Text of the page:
Crazy about the sea
British yachtswoman Jeanne Socrates made international headlines when she became the oldest person to sail nonstop around the world, alone and unassisted. The 77-year-old sailed into Victoria, British Columbia, September 7 aboard her Najad 380 Nereida II 339 days after setting out from the same port.
The yachting press described her as plucky, feisty and brave, but Socrates said that she’s simply crazy and passionate about the sea. Socrates took up sailing later in life, but has made up for the late start with impressive offshore voyages.
“I started dinghy sailing and windsurfing, which I loved, at 48, and started yachting when I was 52,” Socrates said.
By then she had left her career as a university and high school math teacher, and her husband George joined her on the new sailing adventures.
“After working through several RYA practical sailing courses, we took delivery of the Najad 361 Nereida in Sweden in 1997 and sailed her via Norway to Denmark, and eventually to England,” she said. “A year later, we sailed from Cowes down past Ushant to Bay of Biscay and on down to La Coruna in northwest Spain.”
Venturing farther offshore, the couple sailed the 36-footer across the Atlantic in 1999. The experience left them inspired. But their dream of cruising the world was cut short when George was diagnosed with terminal cancer.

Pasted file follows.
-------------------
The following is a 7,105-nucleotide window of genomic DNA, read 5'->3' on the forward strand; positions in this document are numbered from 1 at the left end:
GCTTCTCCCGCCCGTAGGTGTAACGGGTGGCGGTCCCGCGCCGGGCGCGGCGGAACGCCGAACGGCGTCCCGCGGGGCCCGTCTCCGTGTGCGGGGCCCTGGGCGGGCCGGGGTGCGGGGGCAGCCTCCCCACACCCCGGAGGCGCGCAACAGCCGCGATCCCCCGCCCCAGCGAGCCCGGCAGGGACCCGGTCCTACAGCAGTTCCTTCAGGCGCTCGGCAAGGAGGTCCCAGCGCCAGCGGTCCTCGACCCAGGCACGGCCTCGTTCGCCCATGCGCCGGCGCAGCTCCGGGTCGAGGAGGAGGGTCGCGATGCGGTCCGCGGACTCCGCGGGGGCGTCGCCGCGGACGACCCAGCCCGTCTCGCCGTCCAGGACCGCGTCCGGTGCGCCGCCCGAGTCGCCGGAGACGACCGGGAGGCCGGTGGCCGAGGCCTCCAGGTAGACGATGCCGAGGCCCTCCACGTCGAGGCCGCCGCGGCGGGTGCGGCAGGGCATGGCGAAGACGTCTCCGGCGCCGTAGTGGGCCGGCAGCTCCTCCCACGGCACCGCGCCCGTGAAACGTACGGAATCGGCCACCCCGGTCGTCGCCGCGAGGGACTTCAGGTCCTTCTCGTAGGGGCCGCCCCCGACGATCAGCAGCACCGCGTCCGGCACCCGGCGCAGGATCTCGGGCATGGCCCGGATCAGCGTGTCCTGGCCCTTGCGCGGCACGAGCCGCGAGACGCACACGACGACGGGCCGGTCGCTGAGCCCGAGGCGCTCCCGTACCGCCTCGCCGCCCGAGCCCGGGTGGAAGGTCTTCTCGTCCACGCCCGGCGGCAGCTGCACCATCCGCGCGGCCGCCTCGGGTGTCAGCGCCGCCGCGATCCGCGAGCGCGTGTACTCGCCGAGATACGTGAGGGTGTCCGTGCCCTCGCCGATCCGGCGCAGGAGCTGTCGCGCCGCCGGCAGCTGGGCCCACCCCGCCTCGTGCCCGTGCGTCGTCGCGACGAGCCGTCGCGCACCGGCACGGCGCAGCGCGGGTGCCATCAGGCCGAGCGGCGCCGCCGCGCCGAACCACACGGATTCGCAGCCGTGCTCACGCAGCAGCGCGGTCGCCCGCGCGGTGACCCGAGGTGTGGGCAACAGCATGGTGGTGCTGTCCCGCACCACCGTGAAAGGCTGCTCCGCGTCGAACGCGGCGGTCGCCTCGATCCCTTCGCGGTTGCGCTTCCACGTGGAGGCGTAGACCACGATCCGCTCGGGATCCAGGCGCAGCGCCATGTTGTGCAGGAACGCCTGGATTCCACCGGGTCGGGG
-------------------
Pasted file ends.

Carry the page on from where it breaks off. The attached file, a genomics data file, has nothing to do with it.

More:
“After my husband died, there was no question of not continuing sailing, the life is mainly too enjoyable, relaxing and peaceful, but quite often with challenges arising that I enjoy resolving,” Socrates said.
The lure of the sea remained strong, and by summer 2003, after plenty of soul searching, she was back aboard Nereida. Life at sea without her husband was challenging because she no longer had a mate with whom to share the many responsibilities, and nobody to talk to, unless she counted her increasingly important boat friends, who were mostly voices on the boat’s communications radio.
In 2006, she sailed the Transpac Race singlehanded from San Francisco to Hawaii, a distance of around 2,225 nautical miles. In doing so, she gained another three weeks of solo sailing experience offshore and increased her confidence. The Transpac marked the start of more personal challenges.
In 2012 to 2013, she completed a 259-day solo sail, starting and finishing in Victoria, British Colombia, an achievement which made her the oldest woman to do so. She was 71 years old. At the time, the title of oldest solo circumnavigator belonged to Minoru Saito, who at age 71 sailed around the world alone in 2005. Socrates was awarded the Cruising Club of America’s Blue Water Medal upon completion of her voyage.
“Having spent time repairing and improving the boat, with some cruising in Mexico from 2014 onward, I realized I missed the long ocean passages and the impressive wilderness and remoteness and the bird life. The Southern Ocean definitely beckoned.”
The intrepid sailor again tried in 2016 to win the title of oldest solo circumnavigator, but was forced back by turbulent seas, injuries and boat damage. The following year brought worse tidings. She sustained major injuries after falling from a ladder while working on Nereida II, her new 38-foot Najad 380 cruising boat. As a result, she postponed her planned attempt to break Saito’s record.
Socrates quickly rebounded and in October 2018 embarked on yet another attempt to circumnavigate the world.
“In the present political world climate, it isn’t difficult for me to prefer being at sea, cut off from a lot of the nastiness that seems to engulf us these days. But that’s really just reinforcing my enjoyment of being at sea or in company with other boaters and cruisers, who are generally a supportive, friendly community.”